Some more questions regarding teammates and Procedural Architecture

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ZenTakJack
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Some more questions regarding teammates and Procedural Architecture

First of all i want to say happy new years to you guys and i wish you all the best of luck for the future. I have some more questions yet again about a few particular aspects of Six Days.


For starts is it possible (using the go command) to tell an AI teammate to flash a light through the window of a house or building from outside or to look through a window to see if there is any contacts? This question is coming from what was shown in the very first sitrep where one of the soldiers were shining a light into a dark house through the window. Witch i think could be helpful in some scenarios.

During a night operation if you toggle off your flashlight to hide your position will your teammates also do the same to prevent blowing cover?


This one is more complex and it's my main question of this post, I'm still very curious on some of the Procedural Architecture features and it's implementation. In Particular the interiors as this is the largest focus when it comes to tension and surprise factor. I've been holding out on this question for awhile but i'm intrigued.

Are the building interiors strictly using hand-crafted rooms or is it a mix of "organic" rooms and hallways with the addition of handcrafted ones? Basically is it possible for layouts (rooms/halls) to "blend" more seamlessly.

Something i saw in the recent breaching gameplay is the very first room they enter has a "mirrored" room adjacent too it. It looks quite realistic as they are symmetrical. Is there actual symmetry generation in the Procedural Architecture for interiors or is that all a preset "piece" per say.

I will say with the bit of footage you guys have released since the announcement the interiors do look very realistic and they don't seem to have any obvious dictation on whether they are procedural or not. I'm just curious on how much the layout is free to differ in the context of that structure in the most recent gameplay video.


Thanks.
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AmperCamper
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Re: Some more questions regarding teammates and Procedural Architecture

Thanks for asking this and sharing your support, Zen.
ZenTakJack wrote: Wed Jan 11, 2023 4:15 pm For starts is it possible (using the go command) to tell an AI teammate to flash a light through the window of a house or building from outside or to look through a window to see if there is any contacts? This question is coming from what was shown in the very first sitrep where one of the soldiers were shining a light into a dark house through the window. Witch i think could be helpful in some scenarios.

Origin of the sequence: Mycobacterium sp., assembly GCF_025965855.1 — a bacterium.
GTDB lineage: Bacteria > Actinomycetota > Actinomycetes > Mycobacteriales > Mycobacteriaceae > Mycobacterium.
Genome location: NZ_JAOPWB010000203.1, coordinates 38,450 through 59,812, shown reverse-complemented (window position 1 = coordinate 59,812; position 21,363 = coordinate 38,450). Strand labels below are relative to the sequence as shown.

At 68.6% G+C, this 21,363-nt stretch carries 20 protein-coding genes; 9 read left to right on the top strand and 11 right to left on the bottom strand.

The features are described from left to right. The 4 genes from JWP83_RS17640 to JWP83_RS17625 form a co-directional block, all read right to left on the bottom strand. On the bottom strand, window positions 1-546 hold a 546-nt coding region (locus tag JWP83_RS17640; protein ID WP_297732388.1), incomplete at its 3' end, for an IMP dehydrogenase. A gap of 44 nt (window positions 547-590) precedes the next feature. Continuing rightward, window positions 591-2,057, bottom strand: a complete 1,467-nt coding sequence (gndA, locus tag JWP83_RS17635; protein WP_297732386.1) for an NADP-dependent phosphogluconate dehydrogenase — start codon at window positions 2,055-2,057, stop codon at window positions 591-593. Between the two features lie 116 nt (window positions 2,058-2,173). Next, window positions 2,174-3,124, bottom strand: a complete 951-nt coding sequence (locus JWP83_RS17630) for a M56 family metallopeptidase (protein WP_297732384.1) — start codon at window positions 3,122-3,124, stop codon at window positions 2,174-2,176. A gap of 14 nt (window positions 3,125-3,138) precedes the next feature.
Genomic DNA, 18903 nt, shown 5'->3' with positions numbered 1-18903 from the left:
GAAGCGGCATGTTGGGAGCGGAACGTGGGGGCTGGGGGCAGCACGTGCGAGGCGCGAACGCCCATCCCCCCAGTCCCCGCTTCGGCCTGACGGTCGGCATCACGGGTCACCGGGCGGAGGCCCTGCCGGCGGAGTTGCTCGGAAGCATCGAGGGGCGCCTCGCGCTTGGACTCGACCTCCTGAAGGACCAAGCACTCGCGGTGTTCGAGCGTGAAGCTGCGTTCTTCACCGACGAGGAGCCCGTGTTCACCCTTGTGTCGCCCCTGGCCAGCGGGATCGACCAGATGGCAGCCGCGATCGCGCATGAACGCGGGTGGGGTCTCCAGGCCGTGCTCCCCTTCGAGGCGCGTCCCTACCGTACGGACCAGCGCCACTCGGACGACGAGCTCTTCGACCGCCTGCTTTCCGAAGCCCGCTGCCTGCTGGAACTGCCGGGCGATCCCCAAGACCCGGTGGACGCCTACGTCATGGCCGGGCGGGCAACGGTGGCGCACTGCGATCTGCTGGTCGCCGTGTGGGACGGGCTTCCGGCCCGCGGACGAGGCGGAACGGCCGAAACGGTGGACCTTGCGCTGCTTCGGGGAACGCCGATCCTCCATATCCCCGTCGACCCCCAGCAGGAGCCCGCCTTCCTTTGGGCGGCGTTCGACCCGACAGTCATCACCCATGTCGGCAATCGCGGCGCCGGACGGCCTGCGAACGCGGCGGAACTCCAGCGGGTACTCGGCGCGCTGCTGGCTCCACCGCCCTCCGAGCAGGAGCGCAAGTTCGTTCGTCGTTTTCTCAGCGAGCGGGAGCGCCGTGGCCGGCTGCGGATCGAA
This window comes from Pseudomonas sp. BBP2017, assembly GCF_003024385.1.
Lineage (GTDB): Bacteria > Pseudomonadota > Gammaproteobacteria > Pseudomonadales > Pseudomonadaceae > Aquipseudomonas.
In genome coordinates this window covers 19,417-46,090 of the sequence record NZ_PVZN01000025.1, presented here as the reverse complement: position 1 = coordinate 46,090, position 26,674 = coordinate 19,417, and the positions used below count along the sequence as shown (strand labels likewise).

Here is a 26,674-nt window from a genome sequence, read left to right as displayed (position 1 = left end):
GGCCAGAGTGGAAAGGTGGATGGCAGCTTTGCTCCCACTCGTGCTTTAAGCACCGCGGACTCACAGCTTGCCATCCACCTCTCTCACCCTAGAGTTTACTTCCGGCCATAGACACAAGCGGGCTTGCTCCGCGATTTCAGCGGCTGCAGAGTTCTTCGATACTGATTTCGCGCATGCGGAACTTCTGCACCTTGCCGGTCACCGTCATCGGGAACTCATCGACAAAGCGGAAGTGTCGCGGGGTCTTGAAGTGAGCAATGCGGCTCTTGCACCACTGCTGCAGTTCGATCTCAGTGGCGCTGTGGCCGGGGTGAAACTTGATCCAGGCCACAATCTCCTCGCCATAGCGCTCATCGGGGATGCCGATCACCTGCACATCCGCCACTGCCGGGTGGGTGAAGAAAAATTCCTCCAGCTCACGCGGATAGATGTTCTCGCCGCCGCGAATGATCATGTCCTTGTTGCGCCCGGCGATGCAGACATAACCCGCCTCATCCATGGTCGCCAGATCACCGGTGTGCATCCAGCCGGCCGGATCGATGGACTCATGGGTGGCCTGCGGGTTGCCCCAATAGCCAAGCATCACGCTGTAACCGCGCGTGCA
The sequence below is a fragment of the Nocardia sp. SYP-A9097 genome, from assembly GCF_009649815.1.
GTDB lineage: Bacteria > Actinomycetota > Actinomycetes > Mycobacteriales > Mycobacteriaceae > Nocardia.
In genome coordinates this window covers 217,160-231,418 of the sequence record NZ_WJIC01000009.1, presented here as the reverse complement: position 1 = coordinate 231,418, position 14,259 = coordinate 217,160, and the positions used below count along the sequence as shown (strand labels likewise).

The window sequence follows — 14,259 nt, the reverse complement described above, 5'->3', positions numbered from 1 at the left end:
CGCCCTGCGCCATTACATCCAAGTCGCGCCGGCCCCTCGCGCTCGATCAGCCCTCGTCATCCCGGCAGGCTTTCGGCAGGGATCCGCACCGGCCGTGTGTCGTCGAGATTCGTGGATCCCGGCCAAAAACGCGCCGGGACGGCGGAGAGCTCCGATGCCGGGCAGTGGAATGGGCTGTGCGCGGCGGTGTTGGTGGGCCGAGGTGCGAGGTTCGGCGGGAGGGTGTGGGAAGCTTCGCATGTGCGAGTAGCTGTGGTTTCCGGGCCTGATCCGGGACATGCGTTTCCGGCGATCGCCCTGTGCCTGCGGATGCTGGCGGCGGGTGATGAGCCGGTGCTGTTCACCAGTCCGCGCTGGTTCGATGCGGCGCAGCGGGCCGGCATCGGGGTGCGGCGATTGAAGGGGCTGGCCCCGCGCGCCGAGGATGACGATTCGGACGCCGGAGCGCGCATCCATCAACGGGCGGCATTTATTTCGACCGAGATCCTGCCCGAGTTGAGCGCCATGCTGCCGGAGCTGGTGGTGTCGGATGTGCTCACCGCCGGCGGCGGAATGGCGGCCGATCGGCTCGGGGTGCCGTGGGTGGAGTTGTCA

During a night operation if you toggle off your flashlight to hide your position will your teammates also do the same to prevent blowing cover?
Your Marine AI teammates follow your lead on whether to use flashlights. As for the Go Command, you can order Marines to “secure” a direction, which might shine the flashlight towards what you’d like. But, the Marine is going to try to find a safe place to position, which might not be close enough for the flashlight to cover.

Without giving away too much about how Procedural Architecture works under the hood: our system uses a mixture of both hand-crafted and algorithmic interiors to get the job done. It's important to remember there are only so many ways you can lay out a house logically (even if it was all just math). But, variety is not limited to the layout of houses and expands with additional walls, stairs, and window layouts. These have some practical limitations too, but how these layouts blend with all the components that generate inside them multiply with each other to create high levels of unpredictability.
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Kean_1
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Re: Some more questions regarding teammates and Procedural Architecture

I've said it before but co-op is the main reason my friends and I (consisting of a couple old Marine vets) are interested in SDiF but especially for the procedural generation of the game world / city.